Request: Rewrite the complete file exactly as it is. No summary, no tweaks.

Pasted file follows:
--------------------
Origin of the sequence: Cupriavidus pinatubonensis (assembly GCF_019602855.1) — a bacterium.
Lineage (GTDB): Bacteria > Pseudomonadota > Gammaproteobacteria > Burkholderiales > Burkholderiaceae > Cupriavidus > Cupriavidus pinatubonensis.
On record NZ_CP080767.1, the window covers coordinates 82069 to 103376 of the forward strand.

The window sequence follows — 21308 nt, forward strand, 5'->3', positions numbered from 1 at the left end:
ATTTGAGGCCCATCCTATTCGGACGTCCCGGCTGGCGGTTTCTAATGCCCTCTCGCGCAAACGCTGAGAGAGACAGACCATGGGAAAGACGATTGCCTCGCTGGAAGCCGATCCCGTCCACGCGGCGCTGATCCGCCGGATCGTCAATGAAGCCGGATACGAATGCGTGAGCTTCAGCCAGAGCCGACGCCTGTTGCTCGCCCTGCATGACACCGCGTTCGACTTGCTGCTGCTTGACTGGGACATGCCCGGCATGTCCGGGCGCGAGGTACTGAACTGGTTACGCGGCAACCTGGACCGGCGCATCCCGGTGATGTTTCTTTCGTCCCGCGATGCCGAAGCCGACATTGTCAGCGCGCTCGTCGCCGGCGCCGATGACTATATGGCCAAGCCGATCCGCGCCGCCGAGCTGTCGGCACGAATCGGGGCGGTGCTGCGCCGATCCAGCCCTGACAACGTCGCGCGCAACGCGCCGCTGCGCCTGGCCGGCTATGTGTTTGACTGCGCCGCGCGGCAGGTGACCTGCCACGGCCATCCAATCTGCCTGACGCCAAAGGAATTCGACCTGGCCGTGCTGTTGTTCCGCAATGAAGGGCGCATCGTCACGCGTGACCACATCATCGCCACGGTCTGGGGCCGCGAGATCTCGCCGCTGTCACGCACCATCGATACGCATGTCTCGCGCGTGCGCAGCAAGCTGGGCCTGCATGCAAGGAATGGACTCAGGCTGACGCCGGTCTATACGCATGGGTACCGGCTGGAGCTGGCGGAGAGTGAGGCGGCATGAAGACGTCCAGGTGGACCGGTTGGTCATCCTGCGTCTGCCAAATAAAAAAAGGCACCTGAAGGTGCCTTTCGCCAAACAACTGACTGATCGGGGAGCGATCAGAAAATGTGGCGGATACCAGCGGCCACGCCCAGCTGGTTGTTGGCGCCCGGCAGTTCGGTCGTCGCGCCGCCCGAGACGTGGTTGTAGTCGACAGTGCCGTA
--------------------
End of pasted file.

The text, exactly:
Origin of the sequence: Cupriavidus pinatubonensis (assembly GCF_019602855.1) — a bacterium.
Lineage (GTDB): Bacteria > Pseudomonadota > Gammaproteobacteria > Burkholderiales > Burkholderiaceae > Cupriavidus > Cupriavidus pinatubonensis.
On record NZ_CP080767.1, the window covers coordinates 82069 to 103376 of the forward strand.

The window sequence follows — 21308 nt, forward strand, 5'->3', positions numbered from 1 at the left end:
ATTTGAGGCCCATCCTATTCGGACGTCCCGGCTGGCGGTTTCTAATGCCCTCTCGCGCAAACGCTGAGAGAGACAGACCATGGGAAAGACGATTGCCTCGCTGGAAGCCGATCCCGTCCACGCGGCGCTGATCCGCCGGATCGTCAATGAAGCCGGATACGAATGCGTGAGCTTCAGCCAGAGCCGACGCCTGTTGCTCGCCCTGCATGACACCGCGTTCGACTTGCTGCTGCTTGACTGGGACATGCCCGGCATGTCCGGGCGCGAGGTACTGAACTGGTTACGCGGCAACCTGGACCGGCGCATCCCGGTGATGTTTCTTTCGTCCCGCGATGCCGAAGCCGACATTGTCAGCGCGCTCGTCGCCGGCGCCGATGACTATATGGCCAAGCCGATCCGCGCCGCCGAGCTGTCGGCACGAATCGGGGCGGTGCTGCGCCGATCCAGCCCTGACAACGTCGCGCGCAACGCGCCGCTGCGCCTGGCCGGCTATGTGTTTGACTGCGCCGCGCGGCAGGTGACCTGCCACGGCCATCCAATCTGCCTGACGCCAAAGGAATTCGACCTGGCCGTGCTGTTGTTCCGCAATGAAGGGCGCATCGTCACGCGTGACCACATCATCGCCACGGTCTGGGGCCGCGAGATCTCGCCGCTGTCACGCACCATCGATACGCATGTCTCGCGCGTGCGCAGCAAGCTGGGCCTGCATGCAAGGAATGGACTCAGGCTGACGCCGGTCTATACGCATGGGTACCGGCTGGAGCTGGCGGAGAGTGAGGCGGCATGAAGACGTCCAGGTGGACCGGTTGGTCATCCTGCGTCTGCCAAATAAAAAAAGGCACCTGAAGGTGCCTTTCGCCAAACAACTGACTGATCGGGGAGCGATCAGAAAATGTGGCGGATACCAGCGGCCACGCCCAGCTGGTTGTTGGCGCCCGGCAGTTCGGTCGTCGCGCCGCCCGAGACGTGGTTGTAGTCGACAGTGCCGTA